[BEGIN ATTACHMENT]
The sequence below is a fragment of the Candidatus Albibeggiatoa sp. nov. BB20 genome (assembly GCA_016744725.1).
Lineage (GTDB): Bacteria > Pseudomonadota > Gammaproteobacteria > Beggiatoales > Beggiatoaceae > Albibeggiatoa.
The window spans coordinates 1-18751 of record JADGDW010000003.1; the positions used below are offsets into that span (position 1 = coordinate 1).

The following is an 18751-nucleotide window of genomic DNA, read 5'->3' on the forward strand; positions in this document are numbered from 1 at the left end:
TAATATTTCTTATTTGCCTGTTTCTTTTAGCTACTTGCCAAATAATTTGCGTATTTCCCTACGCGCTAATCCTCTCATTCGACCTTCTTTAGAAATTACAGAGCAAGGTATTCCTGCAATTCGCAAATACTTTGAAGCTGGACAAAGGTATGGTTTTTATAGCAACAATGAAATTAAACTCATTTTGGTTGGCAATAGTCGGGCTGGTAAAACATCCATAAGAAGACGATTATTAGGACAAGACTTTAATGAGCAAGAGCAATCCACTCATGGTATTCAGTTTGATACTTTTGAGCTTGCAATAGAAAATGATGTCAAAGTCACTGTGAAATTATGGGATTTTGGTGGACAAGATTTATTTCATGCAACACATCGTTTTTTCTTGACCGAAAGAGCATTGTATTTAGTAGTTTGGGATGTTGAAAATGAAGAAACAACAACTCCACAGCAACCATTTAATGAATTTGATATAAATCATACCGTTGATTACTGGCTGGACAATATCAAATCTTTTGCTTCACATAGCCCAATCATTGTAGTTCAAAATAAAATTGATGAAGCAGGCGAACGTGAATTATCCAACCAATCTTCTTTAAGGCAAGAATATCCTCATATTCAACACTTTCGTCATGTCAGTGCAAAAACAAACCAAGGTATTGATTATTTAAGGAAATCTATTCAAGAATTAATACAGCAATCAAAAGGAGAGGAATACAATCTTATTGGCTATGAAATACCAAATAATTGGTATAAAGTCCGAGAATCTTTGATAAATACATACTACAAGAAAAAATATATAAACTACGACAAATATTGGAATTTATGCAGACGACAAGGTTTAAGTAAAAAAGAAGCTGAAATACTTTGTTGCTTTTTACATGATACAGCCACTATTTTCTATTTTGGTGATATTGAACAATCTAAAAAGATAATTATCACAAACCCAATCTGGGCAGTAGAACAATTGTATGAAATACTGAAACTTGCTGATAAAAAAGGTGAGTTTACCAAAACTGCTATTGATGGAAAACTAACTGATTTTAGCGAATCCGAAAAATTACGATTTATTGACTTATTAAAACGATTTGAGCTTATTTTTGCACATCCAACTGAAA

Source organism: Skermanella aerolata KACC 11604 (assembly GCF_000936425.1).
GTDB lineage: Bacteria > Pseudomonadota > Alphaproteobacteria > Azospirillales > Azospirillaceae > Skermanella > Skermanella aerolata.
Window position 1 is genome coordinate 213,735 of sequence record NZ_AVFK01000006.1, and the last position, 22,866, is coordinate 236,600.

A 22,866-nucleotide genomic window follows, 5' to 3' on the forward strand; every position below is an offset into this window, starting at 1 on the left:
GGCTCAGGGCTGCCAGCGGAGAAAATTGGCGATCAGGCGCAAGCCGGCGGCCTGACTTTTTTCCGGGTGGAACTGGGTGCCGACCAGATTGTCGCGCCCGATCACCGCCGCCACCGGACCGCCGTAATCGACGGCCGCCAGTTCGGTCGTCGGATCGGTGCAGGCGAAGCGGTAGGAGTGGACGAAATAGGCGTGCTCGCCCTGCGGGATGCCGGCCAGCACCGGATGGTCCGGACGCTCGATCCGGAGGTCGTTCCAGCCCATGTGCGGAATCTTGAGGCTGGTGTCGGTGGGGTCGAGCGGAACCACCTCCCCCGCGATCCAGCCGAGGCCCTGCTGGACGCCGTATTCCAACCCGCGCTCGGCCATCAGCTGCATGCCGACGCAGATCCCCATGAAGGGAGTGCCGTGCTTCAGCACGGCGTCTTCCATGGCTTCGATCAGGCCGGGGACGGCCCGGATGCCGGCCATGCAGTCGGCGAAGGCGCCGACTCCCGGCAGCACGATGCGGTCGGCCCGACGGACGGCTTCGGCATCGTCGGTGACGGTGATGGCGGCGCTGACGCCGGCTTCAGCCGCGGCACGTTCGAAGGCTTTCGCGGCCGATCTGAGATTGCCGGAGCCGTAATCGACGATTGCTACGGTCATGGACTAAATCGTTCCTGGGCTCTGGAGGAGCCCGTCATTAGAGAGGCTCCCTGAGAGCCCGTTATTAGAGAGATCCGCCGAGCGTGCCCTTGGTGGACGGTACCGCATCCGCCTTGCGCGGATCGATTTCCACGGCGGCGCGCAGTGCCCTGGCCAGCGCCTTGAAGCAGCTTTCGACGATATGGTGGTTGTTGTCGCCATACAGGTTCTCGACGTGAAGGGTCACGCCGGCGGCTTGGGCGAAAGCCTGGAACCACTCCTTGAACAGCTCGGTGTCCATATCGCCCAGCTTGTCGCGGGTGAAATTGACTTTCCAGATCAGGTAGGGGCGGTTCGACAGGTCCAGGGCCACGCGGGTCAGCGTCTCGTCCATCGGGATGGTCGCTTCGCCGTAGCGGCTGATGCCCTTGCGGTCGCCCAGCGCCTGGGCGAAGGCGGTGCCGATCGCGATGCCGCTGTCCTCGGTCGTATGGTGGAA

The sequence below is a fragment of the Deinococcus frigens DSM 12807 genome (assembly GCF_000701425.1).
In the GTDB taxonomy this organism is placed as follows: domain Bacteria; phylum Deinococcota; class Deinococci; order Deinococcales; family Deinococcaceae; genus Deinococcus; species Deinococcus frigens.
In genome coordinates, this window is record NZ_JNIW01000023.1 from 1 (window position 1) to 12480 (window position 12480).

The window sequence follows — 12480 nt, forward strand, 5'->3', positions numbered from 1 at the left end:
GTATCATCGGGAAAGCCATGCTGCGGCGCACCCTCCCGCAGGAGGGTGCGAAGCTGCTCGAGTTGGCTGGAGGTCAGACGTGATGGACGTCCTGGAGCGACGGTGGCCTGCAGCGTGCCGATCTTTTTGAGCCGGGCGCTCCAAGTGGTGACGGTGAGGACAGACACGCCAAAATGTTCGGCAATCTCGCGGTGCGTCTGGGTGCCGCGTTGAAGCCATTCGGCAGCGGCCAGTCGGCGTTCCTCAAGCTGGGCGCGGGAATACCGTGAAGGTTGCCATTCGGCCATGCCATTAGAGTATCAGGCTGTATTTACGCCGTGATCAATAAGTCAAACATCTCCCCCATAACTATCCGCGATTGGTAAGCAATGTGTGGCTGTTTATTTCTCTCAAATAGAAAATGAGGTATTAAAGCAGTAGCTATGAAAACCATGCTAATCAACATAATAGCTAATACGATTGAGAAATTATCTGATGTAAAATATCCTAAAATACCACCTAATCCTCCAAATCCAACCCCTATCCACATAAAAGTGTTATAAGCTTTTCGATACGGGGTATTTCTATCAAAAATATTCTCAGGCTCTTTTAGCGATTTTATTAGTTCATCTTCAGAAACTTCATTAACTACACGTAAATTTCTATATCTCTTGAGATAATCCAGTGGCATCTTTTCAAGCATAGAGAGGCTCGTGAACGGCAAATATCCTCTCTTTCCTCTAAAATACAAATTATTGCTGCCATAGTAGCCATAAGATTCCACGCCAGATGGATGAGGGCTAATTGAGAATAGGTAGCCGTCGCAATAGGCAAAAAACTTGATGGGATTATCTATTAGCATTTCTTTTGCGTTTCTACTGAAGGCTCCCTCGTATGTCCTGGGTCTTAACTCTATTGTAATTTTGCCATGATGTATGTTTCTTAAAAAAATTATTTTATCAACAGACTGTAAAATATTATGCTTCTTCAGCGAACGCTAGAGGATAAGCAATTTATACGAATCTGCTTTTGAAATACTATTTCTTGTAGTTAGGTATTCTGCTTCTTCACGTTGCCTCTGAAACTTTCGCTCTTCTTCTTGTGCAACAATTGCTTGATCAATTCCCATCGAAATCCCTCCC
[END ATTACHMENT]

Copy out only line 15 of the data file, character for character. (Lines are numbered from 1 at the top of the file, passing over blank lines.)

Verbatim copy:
GTATCATCGGGAAAGCCATGCTGCGGCGCACCCTCCCGCAGGAGGGTGCGAAGCTGCTCGAGTTGGCTGGAGGTCAGACGTGATGGACGTCCTGGAGCGACGGTGGCCTGCAGCGTGCCGATCTTTTTGAGCCGGGCGCTCCAAGTGGTGACGGTGAGGACAGACACGCCAAAATGTTCGGCAATCTCGCGGTGCGTCTGGGTGCCGCGTTGAAGCCATTCGGCAGCGGCCAGTCGGCGTTCCTCAAGCTGGGCGCGGGAATACCGTGAAGGTTGCCATTCGGCCATGCCATTAGAGTATCAGGCTGTATTTACGCCGTGATCAATAAGTCAAACATCTCCCCCATAACTATCCGCGATTGGTAAGCAATGTGTGGCTGTTTATTTCTCTCAAATAGAAAATGAGGTATTAAAGCAGTAGCTATGAAAACCATGCTAATCAACATAATAGCTAATACGATTGAGAAATTATCTGATGTAAAATATCCTAAAATACCACCTAATCCTCCAAATCCAACCCCTATCCACATAAAAGTGTTATAAGCTTTTCGATACGGGGTATTTCTATCAAAAATATTCTCAGGCTCTTTTAGCGATTTTATTAGTTCATCTTCAGAAACTTCATTAACTACACGTAAATTTCTATATCTCTTGAGATAATCCAGTGGCATCTTTTCAAGCATAGAGAGGCTCGTGAACGGCAAATATCCTCTCTTTCCTCTAAAATACAAATTATTGCTGCCATAGTAGCCATAAGATTCCACGCCAGATGGATGAGGGCTAATTGAGAATAGGTAGCCGTCGCAATAGGCAAAAAACTTGATGGGATTATCTATTAGCATTTCTTTTGCGTTTCTACTGAAGGCTCCCTCGTATGTCCTGGGTCTTAACTCTATTGTAATTTTGCCATGATGTATGTTTCTTAAAAAAATTATTTTATCAACAGACTGTAAAATATTATGCTTCTTCAGCGAACGCTAGAGGATAAGCAATTTATACGAATCTGCTTTTGAAATACTATTTCTTGTAGTTAGGTATTCTGCTTCTTCACGTTGCCTCTGAAACTTTCGCTCTTCTTCTTGTGCAACAATTGCTTGATCAATTCCCATCGAAATCCCTCCC